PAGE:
Start by hard-boiling the eggs. Put them in a single layer in a large pot. Cover the eggs with cold water by an inch or so, then place the pot over medium-high heat. Let it come to a boil, then immediately cover the pot and remove it from the heat. Let the eggs sit for 12 minutes. Drain and rinse with cold water.

Next, pan-fry your sardines. I usually use one of two brands of sardines: Wild Planet Wild Sardines in Extra Virgin Olive Oil; or Crown Prince Natural Wild Caught Brisling Sardines, also in Extra Virgin Olive Oil. Split the fish and remove any bones. Put about half of the olive oil from one can of sardines into a skillet and warm it over medium heat. When it’s warm and glides easily around the pan, add the sardines. If you have a lid or screen to put over the skillet, you might have it near by — the sardines pop aggressively with heat. Sear each side of the sardines for 2-3 minutes. Remove to a paper towel.

Wipe out your skillet and add a splash of olive oil. (I used fresh olive oil to fry the capers, but don’t see why you couldn’t use the oil from the sardines?) Let it warm over medium-high heat. When it slides easily around the pan, add the capers — you want them to sizzle. Fry, shaking the capers around a few times, until they split open. This will only take a couple of minutes, and you’ll want to watch them so that they don’t brown. Once they’re ready, drain them on to a paper towel.

Make the dressing by whisking the vinegar and mustard together with the garlic and a three-finger pinch of sea salt. Then, whisk in the oil. Taste and adjust to your tastes.

By this point, the eggs should be sufficiently cool enough to peel. So peel them then cut them in half, whichever direction you please — horizontally or vertically.

Fill a couple of bowls with a heaping handful of greens, then add your toppings — sardines, eggs, olives, etc. Toss gently with the vinaigrette and serve.

Learning and experiencing

Hello from Oklahoma City, where twenty one days have passed since I left the Sitka Arts & Science Festival which was held on the historic Sheldon Jackson Campus in Sitka, Alaska, put on by the Sitka Fine Arts Camp. Prior to visiting the town, I heard several mentions of Sitka being the town in which parts of the movie The Proposal was filmed. Now that I’ve come and gone, ha-hoooo boyyyy, is it so much more than that.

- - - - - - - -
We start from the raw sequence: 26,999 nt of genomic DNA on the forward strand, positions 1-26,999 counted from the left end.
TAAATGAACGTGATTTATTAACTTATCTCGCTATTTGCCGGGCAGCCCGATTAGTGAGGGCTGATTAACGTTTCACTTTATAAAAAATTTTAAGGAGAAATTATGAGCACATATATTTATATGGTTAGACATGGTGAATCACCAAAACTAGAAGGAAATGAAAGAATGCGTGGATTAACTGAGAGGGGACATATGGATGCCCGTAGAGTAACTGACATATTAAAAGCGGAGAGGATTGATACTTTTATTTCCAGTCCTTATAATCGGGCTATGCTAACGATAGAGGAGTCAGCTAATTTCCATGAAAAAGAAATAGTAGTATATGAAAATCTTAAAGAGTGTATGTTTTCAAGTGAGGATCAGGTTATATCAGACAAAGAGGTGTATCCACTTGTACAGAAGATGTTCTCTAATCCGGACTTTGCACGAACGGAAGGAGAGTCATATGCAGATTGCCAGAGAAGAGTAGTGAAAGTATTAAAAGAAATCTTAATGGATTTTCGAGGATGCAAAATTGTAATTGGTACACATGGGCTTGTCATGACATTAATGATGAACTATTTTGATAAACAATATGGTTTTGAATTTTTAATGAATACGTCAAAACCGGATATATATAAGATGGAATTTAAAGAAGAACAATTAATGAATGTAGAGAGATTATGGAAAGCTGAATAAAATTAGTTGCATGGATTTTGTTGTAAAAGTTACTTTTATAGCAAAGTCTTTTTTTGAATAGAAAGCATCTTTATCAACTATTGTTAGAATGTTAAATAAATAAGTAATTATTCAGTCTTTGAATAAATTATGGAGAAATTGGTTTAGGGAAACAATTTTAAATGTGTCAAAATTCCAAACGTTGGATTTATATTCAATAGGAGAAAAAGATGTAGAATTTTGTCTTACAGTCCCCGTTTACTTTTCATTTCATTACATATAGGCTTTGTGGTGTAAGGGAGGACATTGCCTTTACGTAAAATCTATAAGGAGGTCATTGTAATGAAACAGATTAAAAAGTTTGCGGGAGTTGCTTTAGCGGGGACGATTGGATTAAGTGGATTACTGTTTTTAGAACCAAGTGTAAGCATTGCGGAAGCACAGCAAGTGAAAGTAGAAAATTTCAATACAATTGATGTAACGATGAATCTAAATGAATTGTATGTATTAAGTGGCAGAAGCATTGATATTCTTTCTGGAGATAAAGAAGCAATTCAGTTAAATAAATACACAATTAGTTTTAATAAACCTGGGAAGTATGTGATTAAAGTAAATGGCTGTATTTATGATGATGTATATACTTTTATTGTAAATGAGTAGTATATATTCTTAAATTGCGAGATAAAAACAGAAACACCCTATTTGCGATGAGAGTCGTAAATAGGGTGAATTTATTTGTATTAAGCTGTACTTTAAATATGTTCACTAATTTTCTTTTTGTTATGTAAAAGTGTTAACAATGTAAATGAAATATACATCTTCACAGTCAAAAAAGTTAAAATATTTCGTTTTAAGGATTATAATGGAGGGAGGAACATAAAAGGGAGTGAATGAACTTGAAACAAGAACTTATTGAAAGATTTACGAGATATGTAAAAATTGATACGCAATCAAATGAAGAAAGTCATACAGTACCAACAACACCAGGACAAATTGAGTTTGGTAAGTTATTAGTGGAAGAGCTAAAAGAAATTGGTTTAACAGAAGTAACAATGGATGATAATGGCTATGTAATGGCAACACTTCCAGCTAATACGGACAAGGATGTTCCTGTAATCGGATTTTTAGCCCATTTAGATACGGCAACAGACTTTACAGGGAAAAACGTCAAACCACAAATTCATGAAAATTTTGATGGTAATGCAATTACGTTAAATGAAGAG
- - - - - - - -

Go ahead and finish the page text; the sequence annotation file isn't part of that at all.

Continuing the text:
On departure day, I got up before 4am to leave for the airport with the other early-morning flight catchers. Hesitant, confused, and not ready to leave, I spent the night in a sort of half-sleep. I think part of me wanted to stay awake to experience every last minute I had left. I flicked on the small lamp that sat on the edge of my bedside table and noticed someone had slipped a note under my door. It was from Lisa, a woman from California who was in the Craft of Memoir class, the class that took me to Sitka, taught by Molly Wizenberg — a writer whose voice shapes me…and helps me understand feelings for which I don’t always have the words. I ran into Lisa on arrival day and felt an instant liking for her. A week or so ago, I discovered her Instagram profile and the reason for my inner liking. Her bio read WWLGD: What would Lorelei Gilmore Do? (One more!) Ha-hooo boyyyy Lisa, were we were supposed to meet.

I arrived in Sitka on July 16, the shared birthday of my husband and cousin Reed. There was only a handful of us at the airport and our luggage rode the carousel out quickly. I was taken to the campus in a long, dusty, black suburban, owned by a volunteer named Jennifer — the check engine light was on.

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Sitka is located on Baranof Island, a collection of, among other things, rocks made up of mostly grey wacke (pronounced wacky). “Loooots of grey wacke”, Yvonne of Sitka told me over lunch on the last day of camp. Her hair is dyed a shiny, vibrant purple, and she bought the kit to make it that way at Harry Race Pharmacy, she told me (which is a pharmacy I visited a few times during my stay in Sitka for my standard ice-cream/chocolate fix). “If it’s not called Very Berry, it’s something like that. I just picked the deepest purple I could find. They’ve got all kinds of wacky colors!” She spent the week learning about the forces that have shaped the island with Stanford’s Rob Dunbar, a man who spends a lot of time en route to and in Antarctica, among other places, on a boat that costs $200,000 a day to run (did I hear that right, SASF friends?!). He knows a lot about the place in which we gathered, shared it willingly, and frequently brought out his drone to capture all of our adventures.